Sam, Jordan, and Truth

I just listened to Sam Harris and Jordan B. Peterson debate TRUTH for 2 hours. It was nearly as strange as it sounded. Though I still found it fascinating; Compelling even.

Sam seemed to think more or less like my self. That truth is a simple positive or negative fact. "Up" is against gravity, while "Down" is with gravity. These are facts. Facts are true. Truth is simple.

Jordan is trying to say that truth isn't that simple. However he appears (to me) to be talking about Truth, with a capitol "T" for.. Trumpets. There are bigger Truths and smaller Truths; That kind of thing. This isn't a new idea, or even a controversial one. Lots of people have talked about this kind of Truth for ages. The difference is, Jordan tries to solidify this notion to something more real and less ethereal. He takes a remark from Friedrich Nietzsche about Truth being tied to benefiting life. He's trying to claim something like: The physics of the atom bomb aren't true, (little "t") because the very nature of the bomb is destructive to life.

This appear to me as an attempt to not only merge Truth with truth, but to then discard things that may be simply true as unimportant. One must consider the larger context in-which a fact exists, to determine if it's True. The same way Gravity is virtually the only force of consequence in cosmology, but effectively irrelevant at the quantum level. I'm not sure if Sam or Jordan is cosmology or quantum physics in this example, but I doubt it matters to my point; being that what's important in one context can be ignored in another.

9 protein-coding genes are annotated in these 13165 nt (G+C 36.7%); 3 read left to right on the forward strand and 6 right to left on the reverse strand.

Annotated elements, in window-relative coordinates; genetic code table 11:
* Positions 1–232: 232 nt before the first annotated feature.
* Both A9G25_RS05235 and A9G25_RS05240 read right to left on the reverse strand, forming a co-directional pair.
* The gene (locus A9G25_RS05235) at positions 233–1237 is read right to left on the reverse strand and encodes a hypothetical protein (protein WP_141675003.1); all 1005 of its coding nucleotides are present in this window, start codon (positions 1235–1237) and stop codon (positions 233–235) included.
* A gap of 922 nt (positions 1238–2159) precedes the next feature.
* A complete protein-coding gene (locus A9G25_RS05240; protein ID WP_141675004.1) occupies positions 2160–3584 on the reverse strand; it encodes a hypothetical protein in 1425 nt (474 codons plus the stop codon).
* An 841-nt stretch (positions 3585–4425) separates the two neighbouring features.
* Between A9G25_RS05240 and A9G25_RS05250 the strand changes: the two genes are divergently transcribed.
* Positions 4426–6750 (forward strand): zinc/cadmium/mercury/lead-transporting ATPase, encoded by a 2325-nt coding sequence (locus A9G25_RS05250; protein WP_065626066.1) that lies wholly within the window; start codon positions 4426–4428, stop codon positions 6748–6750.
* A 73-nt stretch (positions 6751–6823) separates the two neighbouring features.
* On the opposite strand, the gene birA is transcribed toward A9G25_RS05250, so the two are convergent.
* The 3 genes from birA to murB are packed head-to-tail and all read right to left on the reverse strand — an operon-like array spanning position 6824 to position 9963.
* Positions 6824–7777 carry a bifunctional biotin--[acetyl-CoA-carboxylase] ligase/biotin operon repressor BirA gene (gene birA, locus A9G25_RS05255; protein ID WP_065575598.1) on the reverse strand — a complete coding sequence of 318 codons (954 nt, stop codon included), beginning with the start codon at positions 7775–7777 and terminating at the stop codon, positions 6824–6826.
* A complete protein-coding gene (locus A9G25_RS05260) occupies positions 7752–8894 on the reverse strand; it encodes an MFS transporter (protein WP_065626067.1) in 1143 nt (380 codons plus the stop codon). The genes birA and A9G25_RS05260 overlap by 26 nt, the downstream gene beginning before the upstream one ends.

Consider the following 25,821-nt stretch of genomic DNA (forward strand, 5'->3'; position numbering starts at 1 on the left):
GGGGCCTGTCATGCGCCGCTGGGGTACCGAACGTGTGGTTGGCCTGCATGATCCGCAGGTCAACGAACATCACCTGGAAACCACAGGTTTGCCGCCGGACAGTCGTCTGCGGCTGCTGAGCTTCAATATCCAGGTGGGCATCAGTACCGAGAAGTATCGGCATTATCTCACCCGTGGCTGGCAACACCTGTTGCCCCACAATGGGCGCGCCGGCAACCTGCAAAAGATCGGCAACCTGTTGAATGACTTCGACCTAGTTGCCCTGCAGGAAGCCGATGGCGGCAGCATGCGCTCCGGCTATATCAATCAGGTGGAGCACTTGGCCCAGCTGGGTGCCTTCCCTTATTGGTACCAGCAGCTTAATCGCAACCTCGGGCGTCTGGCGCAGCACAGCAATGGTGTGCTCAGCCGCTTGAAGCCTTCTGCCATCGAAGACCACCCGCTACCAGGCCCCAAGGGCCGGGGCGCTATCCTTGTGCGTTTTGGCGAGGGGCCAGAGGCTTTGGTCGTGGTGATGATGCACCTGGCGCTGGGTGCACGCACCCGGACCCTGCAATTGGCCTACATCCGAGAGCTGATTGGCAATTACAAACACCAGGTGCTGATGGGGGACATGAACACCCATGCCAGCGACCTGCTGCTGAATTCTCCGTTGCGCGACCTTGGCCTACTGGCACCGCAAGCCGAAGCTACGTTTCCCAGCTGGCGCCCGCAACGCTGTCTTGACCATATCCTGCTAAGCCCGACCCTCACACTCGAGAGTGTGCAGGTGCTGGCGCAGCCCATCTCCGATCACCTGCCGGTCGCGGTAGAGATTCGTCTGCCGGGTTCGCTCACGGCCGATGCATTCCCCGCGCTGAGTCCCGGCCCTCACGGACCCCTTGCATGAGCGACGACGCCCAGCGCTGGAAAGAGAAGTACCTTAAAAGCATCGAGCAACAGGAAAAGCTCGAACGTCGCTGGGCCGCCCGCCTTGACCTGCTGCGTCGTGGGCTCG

The two of them were basically going back and forth, trying to convince the other that cosmology / quantum physics is unimportant to (T/t)ruth.

My view, is that trying to re-purpose words to new meanings, is always a bad idea when the the new meaning can be easily confused for the old. So Jordan should come up with a new term, letting truth keep its simple definition that everybody already knows and understands. Then, once he has that new word, try again to convince us that truth is relatively unimportant anyway. I still don't know if he's right, philosophically, but he'll certainly confuse fewer people that way.